- The Washington Times - Tuesday, April 5, 2005

Two years after the U.S.-led invasion of Iraq, much of Iraq’s infrastructure remains impaired and insurgents are working to wreck the economy as fast as the U.S. and Iraqi governments can restore it.

The tattered and struggling country has become one of the world’s poorest — ranking at the level of Haiti and Senegal — and economists see little hope for major improvements this year.

Overall, Iraq has less electricity each day than a year ago. Oil production so far this year has slipped even below 2004’s disappointing levels, and 60 percent of the people depend on food handouts.

Yet some Iraqis say parts of their lives are improving. The country now boasts a freewheeling consumer economy flush with cell phones, Internet cafes and independent newspapers, along with plenty of high-paying government jobs.

Retail sales on mend

“I think things will get 100 times better,” said Abdul Radha al-Quraishi, 65, who owns a Baghdad bookstore where Saddam Hussein-era stamps and bank notes are sold as souvenirs. “Merchant trade has increased unimaginably.”

His counter clerk, Nassim Mahr Rashid, 28, agreed but said, “The problem is, we don’t know whether we are going to live or die.”

Mr. Rashid’s point is critical. The economy has emerged as one of the country’s chief battlegrounds.

Iraq’s 12,000 to 20,000 guerrillas stage nearly 40 attacks a day, according to Pentagon figures, and do their best to tear down an economy that the U.S. and Iraqi governments are struggling to rebuild with $18.4 billion in U.S. taxpayer money.

Safety an issue

Security has become a key economic variable. Improve it, and Iraq can fight its way to recovery. Let it slip, and Iraq wallows in violence and poverty.

“What’s likely for the coming year is increased attacks,” said Tamara Makarenko , a senior analyst with Global Risk Strategies, a London firm handling security at Baghdad’s airport and other sites in the capital. “It’s becoming quite indiscriminate. You don’t know where they’re going to go.”

Iraq’s chief income source, exported oil, has been a primary casualty.

Despite stratospheric prices, Iraq has earned only about $31 billion from oil exports since the invasion, far below the prewar predictions of Paul Wolfowitz, the deputy U.S. defense secretary who last week was named president of the World Bank. He said Iraqi oil could generate $50 billion to $100 billion over two or three years.

Sabotage cuts oil flow

Oil production has yet to return to Saddam-era levels. This year, it has slipped even from low 2004 levels. Insurgent sabotage cost Iraq $7 billion in oil revenue last year alone, the Oil Ministry said.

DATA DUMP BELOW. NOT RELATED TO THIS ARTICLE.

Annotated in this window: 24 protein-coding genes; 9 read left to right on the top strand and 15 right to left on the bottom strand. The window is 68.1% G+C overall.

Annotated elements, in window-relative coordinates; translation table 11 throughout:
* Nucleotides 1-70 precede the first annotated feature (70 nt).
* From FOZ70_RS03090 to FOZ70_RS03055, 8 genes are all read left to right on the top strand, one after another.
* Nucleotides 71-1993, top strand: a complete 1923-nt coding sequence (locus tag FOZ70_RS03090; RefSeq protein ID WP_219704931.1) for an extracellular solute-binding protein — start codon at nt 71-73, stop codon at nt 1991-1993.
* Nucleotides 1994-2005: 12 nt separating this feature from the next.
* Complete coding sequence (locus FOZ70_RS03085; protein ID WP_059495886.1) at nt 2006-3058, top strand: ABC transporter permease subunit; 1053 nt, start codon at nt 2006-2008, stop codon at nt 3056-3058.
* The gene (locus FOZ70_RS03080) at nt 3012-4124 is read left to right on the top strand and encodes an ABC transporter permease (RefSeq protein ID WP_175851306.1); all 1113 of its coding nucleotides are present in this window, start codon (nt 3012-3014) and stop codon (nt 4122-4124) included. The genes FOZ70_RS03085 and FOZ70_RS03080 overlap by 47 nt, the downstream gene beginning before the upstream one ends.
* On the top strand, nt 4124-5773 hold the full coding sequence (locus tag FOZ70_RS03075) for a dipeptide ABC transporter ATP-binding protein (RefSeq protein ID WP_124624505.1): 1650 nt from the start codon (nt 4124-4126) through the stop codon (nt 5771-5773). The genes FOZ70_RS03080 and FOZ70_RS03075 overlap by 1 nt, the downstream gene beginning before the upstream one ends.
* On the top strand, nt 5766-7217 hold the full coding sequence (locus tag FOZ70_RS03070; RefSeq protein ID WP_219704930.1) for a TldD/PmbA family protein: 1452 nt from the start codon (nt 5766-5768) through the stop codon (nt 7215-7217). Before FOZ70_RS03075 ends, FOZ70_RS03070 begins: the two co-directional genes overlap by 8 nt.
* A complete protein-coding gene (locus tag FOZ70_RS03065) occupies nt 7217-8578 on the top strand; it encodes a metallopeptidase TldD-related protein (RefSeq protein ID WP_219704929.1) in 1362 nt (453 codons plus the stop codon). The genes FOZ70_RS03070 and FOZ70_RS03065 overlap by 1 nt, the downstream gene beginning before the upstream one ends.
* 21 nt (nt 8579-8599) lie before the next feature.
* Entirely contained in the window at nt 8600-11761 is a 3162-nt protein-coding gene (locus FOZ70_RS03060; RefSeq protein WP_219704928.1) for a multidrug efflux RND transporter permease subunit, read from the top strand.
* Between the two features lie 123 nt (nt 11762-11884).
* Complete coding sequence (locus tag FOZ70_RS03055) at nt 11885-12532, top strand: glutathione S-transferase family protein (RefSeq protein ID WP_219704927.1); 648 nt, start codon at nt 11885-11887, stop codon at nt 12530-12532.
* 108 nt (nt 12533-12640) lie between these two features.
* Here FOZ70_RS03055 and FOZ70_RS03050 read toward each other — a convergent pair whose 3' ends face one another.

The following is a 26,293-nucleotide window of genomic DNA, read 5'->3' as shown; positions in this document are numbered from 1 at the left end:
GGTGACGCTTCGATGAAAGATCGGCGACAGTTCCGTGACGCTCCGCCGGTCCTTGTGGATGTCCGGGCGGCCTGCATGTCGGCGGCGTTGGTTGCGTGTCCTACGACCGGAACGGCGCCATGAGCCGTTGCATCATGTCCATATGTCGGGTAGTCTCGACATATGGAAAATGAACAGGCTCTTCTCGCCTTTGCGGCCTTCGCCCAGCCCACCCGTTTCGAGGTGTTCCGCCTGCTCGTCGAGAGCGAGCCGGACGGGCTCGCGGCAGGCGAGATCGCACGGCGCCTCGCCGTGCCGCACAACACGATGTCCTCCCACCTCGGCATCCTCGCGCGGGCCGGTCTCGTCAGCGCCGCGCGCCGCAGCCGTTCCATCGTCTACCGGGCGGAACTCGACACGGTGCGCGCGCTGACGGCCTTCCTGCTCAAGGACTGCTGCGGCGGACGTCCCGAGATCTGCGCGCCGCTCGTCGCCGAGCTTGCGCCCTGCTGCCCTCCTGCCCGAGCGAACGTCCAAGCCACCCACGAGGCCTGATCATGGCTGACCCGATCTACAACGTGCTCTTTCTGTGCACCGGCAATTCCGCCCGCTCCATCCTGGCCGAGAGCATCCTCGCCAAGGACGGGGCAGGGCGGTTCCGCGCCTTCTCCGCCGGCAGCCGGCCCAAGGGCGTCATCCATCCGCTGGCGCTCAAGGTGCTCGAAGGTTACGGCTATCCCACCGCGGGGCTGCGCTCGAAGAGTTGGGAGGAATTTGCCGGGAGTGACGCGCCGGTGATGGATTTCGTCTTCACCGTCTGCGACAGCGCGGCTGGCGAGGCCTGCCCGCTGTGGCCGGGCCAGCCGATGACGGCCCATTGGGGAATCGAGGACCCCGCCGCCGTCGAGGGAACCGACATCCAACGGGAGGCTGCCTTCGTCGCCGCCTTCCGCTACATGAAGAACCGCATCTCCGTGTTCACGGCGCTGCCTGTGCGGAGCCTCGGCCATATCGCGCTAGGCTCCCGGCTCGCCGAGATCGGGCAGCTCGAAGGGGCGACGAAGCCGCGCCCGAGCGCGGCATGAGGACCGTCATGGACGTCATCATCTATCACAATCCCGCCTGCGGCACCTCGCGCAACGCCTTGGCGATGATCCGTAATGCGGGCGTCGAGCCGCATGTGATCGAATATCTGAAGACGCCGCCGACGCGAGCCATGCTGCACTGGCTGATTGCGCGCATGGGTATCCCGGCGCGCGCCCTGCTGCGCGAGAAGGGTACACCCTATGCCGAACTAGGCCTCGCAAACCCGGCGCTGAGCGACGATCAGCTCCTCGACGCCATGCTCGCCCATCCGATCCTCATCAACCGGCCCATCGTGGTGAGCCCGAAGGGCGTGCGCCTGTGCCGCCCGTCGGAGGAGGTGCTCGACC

In 1979, Iraq’s best year, production averaged about 3 million barrels a day. This year, analysts say, it might not average 2 million barrels a day. Oil Minister Thamir Abbas Ghadban’s target of 2.9 million barrels a day by year’s end — and 3.5 million by mid-2006 — is “totally out of the ballpark,” said Sharif Ghalib of Energy Intelligence Research in New York.

The International Monetary Fund (IMF) predicts Iraqi production won’t reach 3.5 million barrels until 2009.

Despite that, Iraq’s overall economy expanded by 52 percent in 2004 and is expected to grow an additional 17 percent this year, buoyed by the high price of oil, the IMF says.

Cities lie in ruins

Economists caution that such growth is not unusual in postwar economies and is mostly a recovery from a disastrous 2003, when the United States and Britain invaded and the economy shrank by a quarter. The CIA estimates that the average Iraqi lost $1,500 in income the year before last.

Buildings in Baghdad and whole neighborhoods in Fallujah lie in ruins, awaiting rebuilding from U.S. bombardment.

The country groans under $80 billion in external debt, while 60 percent of the population depends on government food handouts, the IMF reports.

“If security improves, you should see pretty rapid growth,” said Keith Crane, a Rand Corp. economist. “But if store owners are getting shot and trucks are getting hijacked, growth will be slower.”

Iraq has tumbled a long way from the late 1970s and early 1980s, when it was considered the Arab world’s most advanced society. The average income was $3,000 a year then. Last year, it was $800.

Economy at nadir

The country ranks near the bottom of the world’s economies in per capita income.

Sputtering electrical power is another ordeal for Iraqis, paralleling the country’s long economic decline.

Before U.S. bombing knocked out 60 percent of Iraq’s generation capacity in the 1990-91 Gulf War, Iraq churned out as much as 9,000 megawatts of electricity a day, Iraqi power officials have said. After Saddam hurriedly patched the grid, it produced about 4,400 megawatts daily.

U.S. engineers promised to increase production to 6,000 megawatts of consistent power by June last year. This didn’t happen.

Insurgents target energy

On March 4, a U.S. reconstruction official said a mere 3,850 megawatts was generated the previous day. Iraq now averages just 8.5 hours of electricity per day, with some provinces getting as little as five hours, U.S. State Department figures show. In June, power was operating 12 to 14 hours a day.

Attacks on repair sites, pylons and oil pipelines have cut power and sent contractors fleeing. Workers have been killed or kidnapped.

“The reality is that’s still an area that’s targeted by insurgents,” said Charlie Hess, director of the U.S. Project and Contracting Office in Baghdad.

Iraqis appear to have given up waiting for Americans to make good on promises to fix the grid.

“We don’t depend on the government’s power,” said Mr. Rashid, the Baghdad bookstore clerk. “We depend on generators.”

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